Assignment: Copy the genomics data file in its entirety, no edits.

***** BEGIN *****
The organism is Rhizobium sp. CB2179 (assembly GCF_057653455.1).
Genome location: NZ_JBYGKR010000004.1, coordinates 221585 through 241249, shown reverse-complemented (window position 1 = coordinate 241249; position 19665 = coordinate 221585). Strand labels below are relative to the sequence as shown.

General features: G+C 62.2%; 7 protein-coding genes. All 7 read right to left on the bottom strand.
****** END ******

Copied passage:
The organism is Rhizobium sp. CB2179 (assembly GCF_057653455.1).
Genome location: NZ_JBYGKR010000004.1, coordinates 221585 through 241249, shown reverse-complemented (window position 1 = coordinate 241249; position 19665 = coordinate 221585). Strand labels below are relative to the sequence as shown.

General features: G+C 62.2%; 7 protein-coding genes. All 7 read right to left on the bottom strand.